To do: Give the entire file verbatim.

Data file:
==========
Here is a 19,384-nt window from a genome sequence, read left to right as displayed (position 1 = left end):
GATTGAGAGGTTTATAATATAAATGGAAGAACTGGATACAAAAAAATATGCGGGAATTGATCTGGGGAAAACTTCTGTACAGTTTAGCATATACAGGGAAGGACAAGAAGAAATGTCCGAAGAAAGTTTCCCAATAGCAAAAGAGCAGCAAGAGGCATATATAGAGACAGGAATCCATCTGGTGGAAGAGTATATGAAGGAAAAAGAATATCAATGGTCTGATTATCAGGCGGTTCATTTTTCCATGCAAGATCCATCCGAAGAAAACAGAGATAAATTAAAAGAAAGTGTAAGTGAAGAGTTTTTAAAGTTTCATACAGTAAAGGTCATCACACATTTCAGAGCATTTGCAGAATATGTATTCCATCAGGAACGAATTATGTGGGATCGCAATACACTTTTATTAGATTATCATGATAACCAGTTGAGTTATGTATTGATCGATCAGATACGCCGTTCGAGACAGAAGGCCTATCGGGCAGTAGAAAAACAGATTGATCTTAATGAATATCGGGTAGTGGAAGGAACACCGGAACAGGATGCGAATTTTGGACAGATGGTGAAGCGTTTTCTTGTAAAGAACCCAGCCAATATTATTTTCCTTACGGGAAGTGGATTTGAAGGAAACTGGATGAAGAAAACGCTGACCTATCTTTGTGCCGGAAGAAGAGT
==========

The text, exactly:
Here is a 19,384-nt window from a genome sequence, read left to right as displayed (position 1 = left end):
GATTGAGAGGTTTATAATATAAATGGAAGAACTGGATACAAAAAAATATGCGGGAATTGATCTGGGGAAAACTTCTGTACAGTTTAGCATATACAGGGAAGGACAAGAAGAAATGTCCGAAGAAAGTTTCCCAATAGCAAAAGAGCAGCAAGAGGCATATATAGAGACAGGAATCCATCTGGTGGAAGAGTATATGAAGGAAAAAGAATATCAATGGTCTGATTATCAGGCGGTTCATTTTTCCATGCAAGATCCATCCGAAGAAAACAGAGATAAATTAAAAGAAAGTGTAAGTGAAGAGTTTTTAAAGTTTCATACAGTAAAGGTCATCACACATTTCAGAGCATTTGCAGAATATGTATTCCATCAGGAACGAATTATGTGGGATCGCAATACACTTTTATTAGATTATCATGATAACCAGTTGAGTTATGTATTGATCGATCAGATACGCCGTTCGAGACAGAAGGCCTATCGGGCAGTAGAAAAACAGATTGATCTTAATGAATATCGGGTAGTGGAAGGAACACCGGAACAGGATGCGAATTTTGGACAGATGGTGAAGCGTTTTCTTGTAAAGAACCCAGCCAATATTATTTTCCTTACGGGAAGTGGATTTGAAGGAAACTGGATGAAGAAAACGCTGACCTATCTTTGTGCCGGAAGAAGAGT